The Scoop on Calcium

We’ve all been told for years that calcium is vital for bone health. It is common knowledge that older adults, particularly women over 50 should take calcium supplements to keep their aging bones strong and prevent osteoporosis related fractures. Until recently the main debate has been about which type of calcium supplements were best, whether the pills can be a cause of kidney stones, and what other supplements need to be taken in conjunction with the calcium. In a recent draft recommendation from the influential U.S. Preventive Services Task Force it was concluded that supplemental calcium and vitamin D don’t prevent fractures in post-menopausal women.

Here’s what you should know. Calcium is the most abundant mineral in your body and is found primarily in your bones and teeth. Bones and teeth are living, active tissue and they constantly absorb and release calcium and other minerals. Calcium is not only important for your bones and teeth to remain healthy and strong, but it has many other important functions such as regulating your heart beat and blood pressure, conducting nerve impulses, allowing your muscles to contract and helping your blood clot. If you do not take in enough calcium, your body will leach it from your teeth and bones, which can weaken them.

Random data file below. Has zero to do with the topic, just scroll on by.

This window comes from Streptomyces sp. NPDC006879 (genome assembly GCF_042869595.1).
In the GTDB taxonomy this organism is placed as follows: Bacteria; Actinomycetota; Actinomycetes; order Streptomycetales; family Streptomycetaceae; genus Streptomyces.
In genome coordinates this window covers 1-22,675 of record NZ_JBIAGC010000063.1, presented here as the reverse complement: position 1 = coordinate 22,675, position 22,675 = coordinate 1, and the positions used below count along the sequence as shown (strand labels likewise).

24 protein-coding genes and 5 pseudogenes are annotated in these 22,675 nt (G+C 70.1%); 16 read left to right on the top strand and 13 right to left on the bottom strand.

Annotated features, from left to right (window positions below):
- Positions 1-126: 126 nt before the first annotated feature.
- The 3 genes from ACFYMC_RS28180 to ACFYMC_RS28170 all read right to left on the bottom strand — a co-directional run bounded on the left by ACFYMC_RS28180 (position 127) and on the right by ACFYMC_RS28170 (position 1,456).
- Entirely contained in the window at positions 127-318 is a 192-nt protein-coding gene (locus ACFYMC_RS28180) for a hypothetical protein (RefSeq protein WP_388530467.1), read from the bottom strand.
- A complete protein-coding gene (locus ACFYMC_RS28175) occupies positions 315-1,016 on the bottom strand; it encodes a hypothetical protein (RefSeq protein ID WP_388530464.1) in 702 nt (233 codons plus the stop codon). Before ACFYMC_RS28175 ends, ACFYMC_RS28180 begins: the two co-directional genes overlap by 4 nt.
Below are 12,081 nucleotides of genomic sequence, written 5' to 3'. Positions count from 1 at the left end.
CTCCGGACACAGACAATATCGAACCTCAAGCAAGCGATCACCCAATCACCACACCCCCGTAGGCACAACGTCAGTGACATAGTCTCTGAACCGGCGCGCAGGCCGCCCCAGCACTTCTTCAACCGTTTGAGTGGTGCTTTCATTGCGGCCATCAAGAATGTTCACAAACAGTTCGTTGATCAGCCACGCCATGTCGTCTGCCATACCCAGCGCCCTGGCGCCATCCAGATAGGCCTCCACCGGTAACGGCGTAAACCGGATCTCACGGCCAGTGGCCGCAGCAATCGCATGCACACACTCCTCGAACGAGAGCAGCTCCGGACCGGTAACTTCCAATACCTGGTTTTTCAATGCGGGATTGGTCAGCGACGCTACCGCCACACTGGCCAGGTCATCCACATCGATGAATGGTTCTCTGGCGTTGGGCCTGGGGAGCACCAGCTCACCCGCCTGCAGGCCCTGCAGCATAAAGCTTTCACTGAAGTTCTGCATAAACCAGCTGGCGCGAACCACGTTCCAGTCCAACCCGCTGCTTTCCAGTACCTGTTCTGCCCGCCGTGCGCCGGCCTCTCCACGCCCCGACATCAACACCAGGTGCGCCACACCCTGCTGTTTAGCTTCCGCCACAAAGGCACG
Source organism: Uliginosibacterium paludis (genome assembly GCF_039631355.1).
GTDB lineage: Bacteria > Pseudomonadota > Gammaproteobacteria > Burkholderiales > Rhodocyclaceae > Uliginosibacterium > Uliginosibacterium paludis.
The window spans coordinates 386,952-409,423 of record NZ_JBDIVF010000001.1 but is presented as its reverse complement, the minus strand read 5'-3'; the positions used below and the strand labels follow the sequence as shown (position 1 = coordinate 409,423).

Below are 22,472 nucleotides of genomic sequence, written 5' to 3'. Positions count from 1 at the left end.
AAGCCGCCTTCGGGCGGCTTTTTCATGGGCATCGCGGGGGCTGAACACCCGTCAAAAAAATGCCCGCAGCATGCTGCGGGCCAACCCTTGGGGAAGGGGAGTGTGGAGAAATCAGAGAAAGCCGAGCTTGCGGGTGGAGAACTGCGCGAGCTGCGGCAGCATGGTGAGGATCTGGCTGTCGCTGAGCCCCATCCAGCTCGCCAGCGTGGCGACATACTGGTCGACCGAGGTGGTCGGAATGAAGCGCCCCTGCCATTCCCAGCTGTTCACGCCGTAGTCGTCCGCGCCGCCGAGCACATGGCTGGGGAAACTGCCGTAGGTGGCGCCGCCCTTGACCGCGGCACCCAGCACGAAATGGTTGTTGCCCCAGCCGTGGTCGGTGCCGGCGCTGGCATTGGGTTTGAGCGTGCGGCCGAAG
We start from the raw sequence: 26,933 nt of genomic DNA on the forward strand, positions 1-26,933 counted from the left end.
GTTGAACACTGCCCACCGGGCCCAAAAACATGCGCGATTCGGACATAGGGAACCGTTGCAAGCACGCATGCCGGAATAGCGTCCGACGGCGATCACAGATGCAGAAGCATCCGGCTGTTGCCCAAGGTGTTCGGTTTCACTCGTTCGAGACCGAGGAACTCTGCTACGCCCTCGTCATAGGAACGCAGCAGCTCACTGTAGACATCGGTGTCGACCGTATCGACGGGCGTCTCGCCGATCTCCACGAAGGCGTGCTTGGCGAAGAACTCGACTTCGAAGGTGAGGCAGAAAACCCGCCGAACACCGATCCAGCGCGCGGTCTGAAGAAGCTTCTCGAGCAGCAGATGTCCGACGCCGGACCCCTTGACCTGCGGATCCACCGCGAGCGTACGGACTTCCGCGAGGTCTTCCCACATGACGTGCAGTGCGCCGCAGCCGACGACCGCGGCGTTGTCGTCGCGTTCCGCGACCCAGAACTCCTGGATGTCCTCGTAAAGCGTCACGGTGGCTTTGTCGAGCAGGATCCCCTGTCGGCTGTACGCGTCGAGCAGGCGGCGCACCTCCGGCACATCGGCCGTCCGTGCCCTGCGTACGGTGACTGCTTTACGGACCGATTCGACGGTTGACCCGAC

According to the September 2012 issue of the John’s Hopkins Wellness Letter, many researchers have been critical of the conclusions made by the U.S. Preventive Services Task force, saying they have misrepresented the research, or at least put too negative a spin on it. Calcium is vital to overall health and it is important to make sure you are getting enough in your diet. The most common recommendation for calcium intake ranges from 800-1200 mg daily, but much of that can come from a calcium rich diet. Foods such as dairy, soy, fish, broccoli and almonds are good natural sources of calcium. If your diet falls short of the daily recommended calcium intake, supplements can be beneficial, buy there is little added benefit from taking doses higher than 500 mg at a time. Since the body absorbs larger amounts less efficiently, it is best to spread your calcium intake throughout the day – which is another reason why food sources are preferable. High doses of calcium are known to increase the risk of certain types of kidney stones, in contrast the foods that are naturally rich in calcium seem to protect against kidney stones.
Bottom line… talk to your doctor about your calcium needs, chances are if you eat a good, balanced diet, you may be getting all the calcium you need.

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